Date of Original Version
Sea surface temperature (SST) fields obtained from the series of space-borne five-channel Advanced Very High Resolution Radiometers (AVHRRs) provide the longest continuous time series of global SST available to date (1981–present). As a result, these data have been used for many studies and significant effort has been devoted to their careful calibration in an effort to provide a climate quality data record. However, little attention has been given to the local precision of the SST retrievals obtained from these instruments, which we refer to as the pixel-to-pixel (p2p) variability, a characteristic important in the ability to resolve structures such as ocean fronts characterized by small gradients in the SST field. In this study, the p2p variability is estimated for Level-2 SST fields obtained with the Pathfinder retrieval algorithm for AVHRRs on NOAA-07, 9, 11, 12 and 14-19. These estimates are stratified by year, season, day/night and along-scan/along-track. The overall variability ranges from 0.10 K to 0.21 K. For each satellite, the along-scan variability is between 10 and 20% smaller than the along-track variability (except for NOAA-16 nighttime for which it is approximately 30% smaller) and the summer and fall ss are between 10 and 15% smaller than the winter and spring ss. The differences between along-track and along-scan are attributed to the way in which the instrument has been calibrated. The seasonal differences result from the T4 - T5 term in the Pathfinder retrieval algorithm. This term is shown to be a major contributor to the p2p variability and it is shown that its impact could be substantially reduced without a deleterious effect on the overall p2p s of the resulting products by spatially averaging it as part of the retrieval process. The AVHRR/3s (NOAA-15 through 19) were found to be relatively stable with trends in the p2p variability of at most 0.015 K/decade.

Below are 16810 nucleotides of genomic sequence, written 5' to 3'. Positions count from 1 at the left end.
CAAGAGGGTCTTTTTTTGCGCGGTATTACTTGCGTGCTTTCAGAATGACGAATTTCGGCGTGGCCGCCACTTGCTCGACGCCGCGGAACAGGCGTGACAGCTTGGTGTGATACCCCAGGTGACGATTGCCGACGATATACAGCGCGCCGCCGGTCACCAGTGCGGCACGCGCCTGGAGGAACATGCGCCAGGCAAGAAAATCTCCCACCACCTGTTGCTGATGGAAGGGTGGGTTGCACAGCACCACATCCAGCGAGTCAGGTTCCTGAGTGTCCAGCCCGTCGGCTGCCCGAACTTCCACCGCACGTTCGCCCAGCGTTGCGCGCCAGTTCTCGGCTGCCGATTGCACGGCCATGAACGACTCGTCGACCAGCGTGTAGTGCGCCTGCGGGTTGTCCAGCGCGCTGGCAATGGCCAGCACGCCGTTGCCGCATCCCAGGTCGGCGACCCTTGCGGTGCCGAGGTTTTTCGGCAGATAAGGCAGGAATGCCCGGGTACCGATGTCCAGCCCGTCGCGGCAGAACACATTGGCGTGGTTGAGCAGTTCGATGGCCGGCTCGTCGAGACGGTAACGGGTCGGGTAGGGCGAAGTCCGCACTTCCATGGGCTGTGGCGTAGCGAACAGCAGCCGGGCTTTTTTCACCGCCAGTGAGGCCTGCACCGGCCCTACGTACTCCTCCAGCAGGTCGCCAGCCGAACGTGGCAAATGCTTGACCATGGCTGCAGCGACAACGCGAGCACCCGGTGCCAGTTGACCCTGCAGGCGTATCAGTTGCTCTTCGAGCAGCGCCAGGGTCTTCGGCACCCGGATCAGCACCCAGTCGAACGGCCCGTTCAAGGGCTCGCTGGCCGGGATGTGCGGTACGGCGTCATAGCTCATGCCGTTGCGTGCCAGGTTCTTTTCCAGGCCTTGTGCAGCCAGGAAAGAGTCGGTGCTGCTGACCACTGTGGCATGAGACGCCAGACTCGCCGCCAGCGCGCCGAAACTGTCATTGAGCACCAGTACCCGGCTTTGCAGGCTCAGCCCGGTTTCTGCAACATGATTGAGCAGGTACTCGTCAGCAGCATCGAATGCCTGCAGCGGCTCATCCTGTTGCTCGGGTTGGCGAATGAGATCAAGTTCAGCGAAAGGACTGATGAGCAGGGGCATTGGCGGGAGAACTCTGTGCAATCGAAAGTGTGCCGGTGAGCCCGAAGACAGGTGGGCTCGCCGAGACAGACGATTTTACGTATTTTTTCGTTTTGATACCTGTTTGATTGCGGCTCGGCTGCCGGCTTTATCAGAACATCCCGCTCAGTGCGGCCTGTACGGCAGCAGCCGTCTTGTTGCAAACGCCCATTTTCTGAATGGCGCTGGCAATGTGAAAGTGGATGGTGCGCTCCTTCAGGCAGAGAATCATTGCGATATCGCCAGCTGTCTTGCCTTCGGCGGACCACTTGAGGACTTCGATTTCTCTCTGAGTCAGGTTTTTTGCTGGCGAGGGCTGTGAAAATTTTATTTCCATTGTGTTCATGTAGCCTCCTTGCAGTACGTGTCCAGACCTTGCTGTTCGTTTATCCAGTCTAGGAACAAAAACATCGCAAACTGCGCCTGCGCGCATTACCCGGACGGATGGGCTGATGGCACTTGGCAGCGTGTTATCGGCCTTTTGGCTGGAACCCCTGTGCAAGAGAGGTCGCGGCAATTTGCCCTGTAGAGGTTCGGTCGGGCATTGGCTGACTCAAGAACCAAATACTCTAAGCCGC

Wu, F., Cornillon, P., Guan, L., & Kilpatrick, K. (2019). Long-Term Variations in the Pixel-to-Pixel Variability of NOAA AVHRR SST Fields from 1982 to 2015. Remote Sensing, 11(7), 844. doi: 10.3390/rs11070844
Available at: https://doi.org/10.3390/rs11070844
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